I firmly believe that the teaching-learning process has two limbs-the teacher and the student-and that for any meaningful progress in the learning process there has to be mutual respect for each other. The views of the students should not and cannot be casually dismissed. Most of the institutions the world over do have one or more students' representatives in their academic/curriculum committees and one must respect the students' point of view.

 Teaching methodology currently practiced

A questionnaire was put up on Indpharm, an e-group of the Indian Pharmacologists. The following information emerged from the survey:-

1. Pharmacology is taught in the 3rd, 4th and 5th semester (1½ years) soon after the students have done two semesters of anatomy, physiology and biochemistry. Therapeutics is not taught at this stage. In later years, the respective clinical departments are supposed to teach therapeutics. The department of Pharmacology is not involved in the teaching of therapeutics during the final years.

2. A total of 110-190 teacher-centered lectures are delivered, there is hardly any interaction between the teacher and the student. Usually, the notes are transferred from the notebook of the teacher to the copies of the students (most of the times without passing through the brain of either of them).

3. Tutorials are rarely organized; in fact some schools do not have them at all. There are other institutions where well-run tutorials are conducted, this being an exception rather than a rule. In most instances such tutorials have more than 25 students to each teacher.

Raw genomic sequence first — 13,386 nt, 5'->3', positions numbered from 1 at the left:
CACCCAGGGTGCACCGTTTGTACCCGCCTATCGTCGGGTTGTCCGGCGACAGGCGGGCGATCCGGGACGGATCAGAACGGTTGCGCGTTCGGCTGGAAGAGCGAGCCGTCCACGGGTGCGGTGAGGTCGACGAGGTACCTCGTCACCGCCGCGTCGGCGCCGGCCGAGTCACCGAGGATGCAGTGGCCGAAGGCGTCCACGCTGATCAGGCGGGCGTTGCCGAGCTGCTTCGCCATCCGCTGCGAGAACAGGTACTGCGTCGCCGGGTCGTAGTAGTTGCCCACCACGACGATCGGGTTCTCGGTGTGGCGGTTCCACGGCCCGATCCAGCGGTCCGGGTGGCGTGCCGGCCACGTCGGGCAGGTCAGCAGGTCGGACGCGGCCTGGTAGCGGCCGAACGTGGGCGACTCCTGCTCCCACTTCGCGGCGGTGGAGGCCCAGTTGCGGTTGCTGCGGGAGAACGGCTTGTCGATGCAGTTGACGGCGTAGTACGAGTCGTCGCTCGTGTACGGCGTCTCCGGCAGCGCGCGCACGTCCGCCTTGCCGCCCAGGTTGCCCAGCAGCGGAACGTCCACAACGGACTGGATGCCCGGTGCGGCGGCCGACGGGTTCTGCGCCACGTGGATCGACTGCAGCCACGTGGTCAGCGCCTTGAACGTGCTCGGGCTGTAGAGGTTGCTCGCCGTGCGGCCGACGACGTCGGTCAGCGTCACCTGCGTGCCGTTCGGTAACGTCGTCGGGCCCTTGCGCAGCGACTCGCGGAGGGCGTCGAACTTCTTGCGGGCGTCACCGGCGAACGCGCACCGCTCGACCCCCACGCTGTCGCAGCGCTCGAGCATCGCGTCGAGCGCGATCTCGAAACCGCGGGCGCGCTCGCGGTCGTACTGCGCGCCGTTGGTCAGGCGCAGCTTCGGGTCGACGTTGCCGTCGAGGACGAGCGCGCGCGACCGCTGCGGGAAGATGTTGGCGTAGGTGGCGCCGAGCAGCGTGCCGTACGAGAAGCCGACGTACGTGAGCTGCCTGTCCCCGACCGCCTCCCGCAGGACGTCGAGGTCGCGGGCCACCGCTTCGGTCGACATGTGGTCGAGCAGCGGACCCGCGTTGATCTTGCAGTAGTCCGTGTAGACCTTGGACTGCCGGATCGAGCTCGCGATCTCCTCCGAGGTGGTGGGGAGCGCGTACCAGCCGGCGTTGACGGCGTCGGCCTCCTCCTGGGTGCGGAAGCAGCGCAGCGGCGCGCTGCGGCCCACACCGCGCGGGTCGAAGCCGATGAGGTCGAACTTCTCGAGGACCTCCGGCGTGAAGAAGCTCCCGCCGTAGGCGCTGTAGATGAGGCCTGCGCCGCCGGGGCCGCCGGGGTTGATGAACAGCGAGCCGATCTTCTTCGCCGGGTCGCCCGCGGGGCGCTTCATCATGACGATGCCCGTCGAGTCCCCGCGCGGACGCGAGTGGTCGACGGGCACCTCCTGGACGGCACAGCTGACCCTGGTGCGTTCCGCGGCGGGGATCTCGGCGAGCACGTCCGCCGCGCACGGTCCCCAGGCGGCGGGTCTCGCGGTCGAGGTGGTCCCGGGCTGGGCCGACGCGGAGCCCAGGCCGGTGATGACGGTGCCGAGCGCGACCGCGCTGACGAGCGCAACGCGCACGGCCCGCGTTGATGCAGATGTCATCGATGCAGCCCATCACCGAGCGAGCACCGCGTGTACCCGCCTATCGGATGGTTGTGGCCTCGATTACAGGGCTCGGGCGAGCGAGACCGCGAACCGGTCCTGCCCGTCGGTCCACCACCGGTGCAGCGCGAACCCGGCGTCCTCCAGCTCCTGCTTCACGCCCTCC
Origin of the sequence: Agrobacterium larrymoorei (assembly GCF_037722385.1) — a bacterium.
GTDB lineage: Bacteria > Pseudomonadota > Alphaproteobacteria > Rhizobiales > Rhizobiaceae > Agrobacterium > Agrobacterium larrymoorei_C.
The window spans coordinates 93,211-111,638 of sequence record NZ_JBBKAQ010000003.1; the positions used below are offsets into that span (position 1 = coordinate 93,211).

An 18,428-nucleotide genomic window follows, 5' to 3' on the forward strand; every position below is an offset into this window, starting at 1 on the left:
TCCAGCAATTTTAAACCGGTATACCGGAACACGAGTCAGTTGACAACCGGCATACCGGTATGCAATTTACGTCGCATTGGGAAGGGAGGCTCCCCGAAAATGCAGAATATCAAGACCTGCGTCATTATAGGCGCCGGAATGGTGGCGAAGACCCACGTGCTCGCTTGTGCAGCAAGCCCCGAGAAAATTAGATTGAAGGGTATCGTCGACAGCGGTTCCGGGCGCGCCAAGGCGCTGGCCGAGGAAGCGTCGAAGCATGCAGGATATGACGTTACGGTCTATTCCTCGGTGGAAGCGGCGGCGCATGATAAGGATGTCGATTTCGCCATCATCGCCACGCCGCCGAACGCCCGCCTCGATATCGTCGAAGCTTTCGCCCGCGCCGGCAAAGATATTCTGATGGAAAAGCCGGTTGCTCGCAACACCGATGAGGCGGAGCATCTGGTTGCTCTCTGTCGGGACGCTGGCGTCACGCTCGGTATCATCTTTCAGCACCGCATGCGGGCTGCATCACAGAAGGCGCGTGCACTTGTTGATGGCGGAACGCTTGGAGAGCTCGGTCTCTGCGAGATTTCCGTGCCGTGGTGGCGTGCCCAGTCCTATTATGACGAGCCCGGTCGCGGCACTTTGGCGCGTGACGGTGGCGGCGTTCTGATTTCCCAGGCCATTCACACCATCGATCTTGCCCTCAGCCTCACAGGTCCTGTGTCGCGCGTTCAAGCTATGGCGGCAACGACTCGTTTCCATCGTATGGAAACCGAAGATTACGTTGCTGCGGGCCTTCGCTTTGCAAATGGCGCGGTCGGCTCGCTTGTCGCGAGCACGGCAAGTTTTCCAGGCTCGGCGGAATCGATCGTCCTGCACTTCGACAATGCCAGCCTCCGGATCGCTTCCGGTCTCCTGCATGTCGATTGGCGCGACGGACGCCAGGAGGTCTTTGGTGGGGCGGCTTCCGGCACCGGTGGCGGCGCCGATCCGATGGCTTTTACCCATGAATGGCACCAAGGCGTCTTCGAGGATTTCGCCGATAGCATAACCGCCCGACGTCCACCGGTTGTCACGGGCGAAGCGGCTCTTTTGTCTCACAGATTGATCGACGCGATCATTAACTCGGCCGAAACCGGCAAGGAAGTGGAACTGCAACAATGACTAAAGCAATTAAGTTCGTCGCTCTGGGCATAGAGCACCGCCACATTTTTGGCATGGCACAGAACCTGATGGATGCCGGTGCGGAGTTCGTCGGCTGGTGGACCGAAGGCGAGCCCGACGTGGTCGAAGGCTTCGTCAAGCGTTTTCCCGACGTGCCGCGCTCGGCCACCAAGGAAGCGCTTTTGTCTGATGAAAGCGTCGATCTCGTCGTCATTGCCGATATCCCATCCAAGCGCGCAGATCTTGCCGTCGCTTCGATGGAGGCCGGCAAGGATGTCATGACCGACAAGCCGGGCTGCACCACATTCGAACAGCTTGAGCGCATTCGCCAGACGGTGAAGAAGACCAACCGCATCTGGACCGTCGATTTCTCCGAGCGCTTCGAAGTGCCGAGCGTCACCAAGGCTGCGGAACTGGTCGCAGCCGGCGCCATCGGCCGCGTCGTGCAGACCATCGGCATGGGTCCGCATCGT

4. Practicals - Experimental pharmacology/Pharmacy practicals. Several colleges continue to do isolated tissue experiments and in the premier institution AIIMS, students still prepare liniment of turpentine and castor oil emulsion. But this is not the complete picture. There are a number of centers where clinico-therapeutic exercises and prescription writing is regularly practiced.

5. The good old practice of memorizing the doses continues in most of the institutions, again exposure to the British National Formulary (BNF), Martindales Extrapharma-copoeia, WHO Essential Drug List and Guide to Good Prescribing is done at some centers.

6. Some centers are also showing how to use an inhaler, administration of drugs by various routes such as putting up an intravenous line, thanks to the Guide to Good Prescribing.[4]